Sarcoptic mange is highly contagious. Find out what it is and how to treat it if your dog becomes unwell.
What is sarcoptic mange?
Sarcoptic mange, otherwise known as canine scabies, is a highly contagious skin disease that affects dogs. The condition is caused by spider-like mites that burrow under the skin and lay eggs. These eggs hatch in three to 10 days, producing larvae that move about on the skin’s surface and eventually mature into adults. These adults then mate, and the cycle begins again.
The entire process creates an allergic reaction, which leaves the skin itchy and causes intense scratching. This scratching then exacerbates the issue, causing open sores, scabs and hair loss.
How do dogs catch sarcoptic mange?
The highly contagious condition is often caught from infected urban foxes (hence the nickname ‘fox mange’), but it can also be passed between dogs through direct contact and shared bedding. It’s often transferred in kennels, dog parks, groomers and animal shelters.
Can humans and cats develop the condition?
Other animals, including cats and humans, can catch the condition through direct contact and shared furniture, causing irritation and itching. However, the mites can only complete their lifecycle on dogs and foxes, so human and feline infections are relatively short-lived and should clear up on their own.
Signs and symptoms of sarcoptic manage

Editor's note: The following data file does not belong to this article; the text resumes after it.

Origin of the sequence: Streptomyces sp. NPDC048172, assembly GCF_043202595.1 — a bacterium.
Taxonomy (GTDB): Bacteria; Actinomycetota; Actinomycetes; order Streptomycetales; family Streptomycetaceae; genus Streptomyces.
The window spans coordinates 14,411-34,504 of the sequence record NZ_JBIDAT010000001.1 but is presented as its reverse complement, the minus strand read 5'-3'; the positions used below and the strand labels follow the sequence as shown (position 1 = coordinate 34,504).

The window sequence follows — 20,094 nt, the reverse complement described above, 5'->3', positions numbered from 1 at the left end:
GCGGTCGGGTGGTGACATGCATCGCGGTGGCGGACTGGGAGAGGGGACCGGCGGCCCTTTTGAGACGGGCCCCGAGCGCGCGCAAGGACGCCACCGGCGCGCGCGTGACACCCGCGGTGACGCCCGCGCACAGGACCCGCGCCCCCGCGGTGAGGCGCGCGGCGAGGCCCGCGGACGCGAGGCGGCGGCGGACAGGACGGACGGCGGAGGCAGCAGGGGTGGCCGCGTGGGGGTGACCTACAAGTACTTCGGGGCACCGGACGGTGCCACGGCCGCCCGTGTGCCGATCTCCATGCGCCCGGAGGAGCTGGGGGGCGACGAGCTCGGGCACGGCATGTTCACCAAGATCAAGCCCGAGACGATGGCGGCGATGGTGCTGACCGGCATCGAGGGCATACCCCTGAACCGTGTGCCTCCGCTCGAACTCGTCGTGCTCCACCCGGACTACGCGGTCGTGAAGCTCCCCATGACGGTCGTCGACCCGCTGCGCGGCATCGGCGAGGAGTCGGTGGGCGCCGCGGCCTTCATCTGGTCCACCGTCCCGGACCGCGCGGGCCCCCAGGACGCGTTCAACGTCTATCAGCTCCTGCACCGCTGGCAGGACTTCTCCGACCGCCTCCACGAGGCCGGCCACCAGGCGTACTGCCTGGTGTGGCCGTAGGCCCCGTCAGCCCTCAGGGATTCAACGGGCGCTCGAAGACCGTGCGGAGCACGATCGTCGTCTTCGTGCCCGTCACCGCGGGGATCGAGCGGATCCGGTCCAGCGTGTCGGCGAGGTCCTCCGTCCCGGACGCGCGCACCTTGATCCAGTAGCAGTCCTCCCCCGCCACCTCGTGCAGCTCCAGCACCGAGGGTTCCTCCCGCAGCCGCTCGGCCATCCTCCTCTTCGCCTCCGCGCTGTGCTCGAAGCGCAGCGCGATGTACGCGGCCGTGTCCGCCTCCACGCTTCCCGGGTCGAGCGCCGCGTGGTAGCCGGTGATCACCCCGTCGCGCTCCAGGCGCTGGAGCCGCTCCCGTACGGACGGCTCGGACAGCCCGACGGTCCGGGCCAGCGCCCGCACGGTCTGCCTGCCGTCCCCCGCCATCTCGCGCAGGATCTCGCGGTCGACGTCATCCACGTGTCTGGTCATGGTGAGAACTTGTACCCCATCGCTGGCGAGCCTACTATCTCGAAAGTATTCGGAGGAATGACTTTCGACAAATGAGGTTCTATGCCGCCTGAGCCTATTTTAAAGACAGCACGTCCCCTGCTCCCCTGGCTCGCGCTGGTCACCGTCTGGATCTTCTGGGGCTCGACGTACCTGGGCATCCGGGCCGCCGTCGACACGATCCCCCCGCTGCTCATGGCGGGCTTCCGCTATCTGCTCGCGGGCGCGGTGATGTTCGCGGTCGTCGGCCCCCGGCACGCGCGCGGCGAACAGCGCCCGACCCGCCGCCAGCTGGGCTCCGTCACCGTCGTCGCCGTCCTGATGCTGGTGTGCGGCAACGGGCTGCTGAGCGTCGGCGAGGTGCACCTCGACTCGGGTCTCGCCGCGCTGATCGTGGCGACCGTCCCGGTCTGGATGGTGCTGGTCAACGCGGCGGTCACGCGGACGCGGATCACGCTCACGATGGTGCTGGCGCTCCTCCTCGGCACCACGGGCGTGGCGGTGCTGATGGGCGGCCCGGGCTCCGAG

Mites prefer hairless skin, so the inside of the ears, armpits and belly are usually the first areas affected.
Signs of sarcoptic mange include:
- excessive scratching
- biting at the skin
- red, inflamed skin
- scabs and crusty skin
- open sores
- hair loss.
If you spot any of these symptoms, contact your local vet straight away.
Treatment for sarcoptic mange
Sarcoptic mange can be difficult to diagnose as mites can be hard to see and blood tests can be unreliable. On the other hand, once identified, treatment for the condition is straightforward with a course of oral medication or spot ons. Cream or tablet steroids can be used to address the inflammation and antibiotics may also be prescribed to treat secondary infections.
Unlike other parasites, sarcoptic mites can’t survive for very long in the environment without a host. However, it’s still a good idea to thoroughly wash bedding, collars and harnesses to avoid reinfestation.
Your vet will be able to advise you on the best treatment for your dog. Most cases will be successfully treated within a month.
Preventing sarcoptic mange
The only way to prevent sarcoptic mange is to keep your dog away from other infected animals. However, some dogs may show no signs and preventing exposure at kennels and groomers can be impossible. A regular parasite treatment can also help prevent the condition – speak to your vet for more information.
Although still considered rare, cases of Alabama rot (or CRGV) in dogs have risen in recent years after it was first identified in the US in the 1980s. Keep reading for our advice on what it is, how to spot it and what to do if your dog is affected.